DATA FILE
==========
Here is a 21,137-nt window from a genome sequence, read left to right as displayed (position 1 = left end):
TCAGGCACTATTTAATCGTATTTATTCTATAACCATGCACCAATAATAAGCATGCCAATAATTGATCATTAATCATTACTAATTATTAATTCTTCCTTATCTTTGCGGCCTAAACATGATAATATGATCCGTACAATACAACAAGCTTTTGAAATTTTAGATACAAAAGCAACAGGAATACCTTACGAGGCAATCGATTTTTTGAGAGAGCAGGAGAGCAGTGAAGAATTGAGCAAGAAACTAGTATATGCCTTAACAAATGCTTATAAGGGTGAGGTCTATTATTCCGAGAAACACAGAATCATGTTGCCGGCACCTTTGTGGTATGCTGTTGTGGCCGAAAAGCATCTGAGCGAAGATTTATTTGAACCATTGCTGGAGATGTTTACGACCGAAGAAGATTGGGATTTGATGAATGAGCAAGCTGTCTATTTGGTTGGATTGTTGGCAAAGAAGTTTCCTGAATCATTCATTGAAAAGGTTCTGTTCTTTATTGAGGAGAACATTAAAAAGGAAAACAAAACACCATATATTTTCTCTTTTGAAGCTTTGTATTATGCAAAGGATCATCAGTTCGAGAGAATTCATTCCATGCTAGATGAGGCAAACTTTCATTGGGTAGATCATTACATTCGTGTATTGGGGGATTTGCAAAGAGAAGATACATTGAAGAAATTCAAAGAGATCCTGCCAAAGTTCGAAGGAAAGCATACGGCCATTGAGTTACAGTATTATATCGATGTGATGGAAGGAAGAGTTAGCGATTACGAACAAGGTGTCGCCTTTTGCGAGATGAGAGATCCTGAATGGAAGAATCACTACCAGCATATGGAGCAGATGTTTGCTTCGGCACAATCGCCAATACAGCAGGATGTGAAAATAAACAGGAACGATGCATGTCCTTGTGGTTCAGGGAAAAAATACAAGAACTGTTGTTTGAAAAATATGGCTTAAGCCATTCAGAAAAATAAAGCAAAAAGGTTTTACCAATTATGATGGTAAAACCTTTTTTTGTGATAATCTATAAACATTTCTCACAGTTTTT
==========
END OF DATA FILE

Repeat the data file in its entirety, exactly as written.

Here is a 21,137-nt window from a genome sequence, read left to right as displayed (position 1 = left end):
TCAGGCACTATTTAATCGTATTTATTCTATAACCATGCACCAATAATAAGCATGCCAATAATTGATCATTAATCATTACTAATTATTAATTCTTCCTTATCTTTGCGGCCTAAACATGATAATATGATCCGTACAATACAACAAGCTTTTGAAATTTTAGATACAAAAGCAACAGGAATACCTTACGAGGCAATCGATTTTTTGAGAGAGCAGGAGAGCAGTGAAGAATTGAGCAAGAAACTAGTATATGCCTTAACAAATGCTTATAAGGGTGAGGTCTATTATTCCGAGAAACACAGAATCATGTTGCCGGCACCTTTGTGGTATGCTGTTGTGGCCGAAAAGCATCTGAGCGAAGATTTATTTGAACCATTGCTGGAGATGTTTACGACCGAAGAAGATTGGGATTTGATGAATGAGCAAGCTGTCTATTTGGTTGGATTGTTGGCAAAGAAGTTTCCTGAATCATTCATTGAAAAGGTTCTGTTCTTTATTGAGGAGAACATTAAAAAGGAAAACAAAACACCATATATTTTCTCTTTTGAAGCTTTGTATTATGCAAAGGATCATCAGTTCGAGAGAATTCATTCCATGCTAGATGAGGCAAACTTTCATTGGGTAGATCATTACATTCGTGTATTGGGGGATTTGCAAAGAGAAGATACATTGAAGAAATTCAAAGAGATCCTGCCAAAGTTCGAAGGAAAGCATACGGCCATTGAGTTACAGTATTATATCGATGTGATGGAAGGAAGAGTTAGCGATTACGAACAAGGTGTCGCCTTTTGCGAGATGAGAGATCCTGAATGGAAGAATCACTACCAGCATATGGAGCAGATGTTTGCTTCGGCACAATCGCCAATACAGCAGGATGTGAAAATAAACAGGAACGATGCATGTCCTTGTGGTTCAGGGAAAAAATACAAGAACTGTTGTTTGAAAAATATGGCTTAAGCCATTCAGAAAAATAAAGCAAAAAGGTTTTACCAATTATGATGGTAAAACCTTTTTTTGTGATAATCTATAAACATTTCTCACAGTTTTT